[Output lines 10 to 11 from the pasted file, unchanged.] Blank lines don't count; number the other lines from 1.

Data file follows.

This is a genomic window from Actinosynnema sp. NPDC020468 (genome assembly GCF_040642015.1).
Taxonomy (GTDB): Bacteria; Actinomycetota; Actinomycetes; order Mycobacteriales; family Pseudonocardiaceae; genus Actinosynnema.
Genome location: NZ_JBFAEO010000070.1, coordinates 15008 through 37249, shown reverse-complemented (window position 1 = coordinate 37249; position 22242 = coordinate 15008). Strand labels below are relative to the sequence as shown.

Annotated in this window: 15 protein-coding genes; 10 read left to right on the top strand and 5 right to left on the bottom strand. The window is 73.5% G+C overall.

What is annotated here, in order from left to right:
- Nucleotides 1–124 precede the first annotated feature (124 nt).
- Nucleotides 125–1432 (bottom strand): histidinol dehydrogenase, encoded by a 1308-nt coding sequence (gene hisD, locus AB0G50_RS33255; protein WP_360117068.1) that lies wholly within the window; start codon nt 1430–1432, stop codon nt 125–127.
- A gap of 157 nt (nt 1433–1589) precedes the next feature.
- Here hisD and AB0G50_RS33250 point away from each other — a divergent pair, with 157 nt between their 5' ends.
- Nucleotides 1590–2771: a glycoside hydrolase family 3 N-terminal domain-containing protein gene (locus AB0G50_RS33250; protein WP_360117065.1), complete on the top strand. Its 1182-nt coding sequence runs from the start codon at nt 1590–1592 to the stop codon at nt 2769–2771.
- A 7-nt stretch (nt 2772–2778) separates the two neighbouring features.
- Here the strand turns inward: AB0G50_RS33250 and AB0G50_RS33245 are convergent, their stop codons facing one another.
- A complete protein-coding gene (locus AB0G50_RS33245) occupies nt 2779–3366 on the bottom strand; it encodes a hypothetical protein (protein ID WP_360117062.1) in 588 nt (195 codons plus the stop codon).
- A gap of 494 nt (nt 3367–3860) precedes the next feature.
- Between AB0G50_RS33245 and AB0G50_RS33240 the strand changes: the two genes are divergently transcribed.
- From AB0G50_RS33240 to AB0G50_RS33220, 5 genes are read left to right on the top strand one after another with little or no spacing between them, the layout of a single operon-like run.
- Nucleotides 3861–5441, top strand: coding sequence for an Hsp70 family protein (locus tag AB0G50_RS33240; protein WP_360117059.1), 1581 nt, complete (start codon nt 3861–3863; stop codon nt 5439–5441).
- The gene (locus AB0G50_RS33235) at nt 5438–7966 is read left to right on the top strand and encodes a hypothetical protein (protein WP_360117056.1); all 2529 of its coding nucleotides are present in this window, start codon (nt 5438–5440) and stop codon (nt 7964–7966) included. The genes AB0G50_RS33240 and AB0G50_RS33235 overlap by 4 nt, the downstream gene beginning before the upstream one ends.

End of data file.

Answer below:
- Nucleotides 1590–2771: a glycoside hydrolase family 3 N-terminal domain-containing protein gene (locus AB0G50_RS33250; protein WP_360117065.1), complete on the top strand. Its 1182-nt coding sequence runs from the start codon at nt 1590–1592 to the stop codon at nt 2769–2771.
- A 7-nt stretch (nt 2772–2778) separates the two neighbouring features.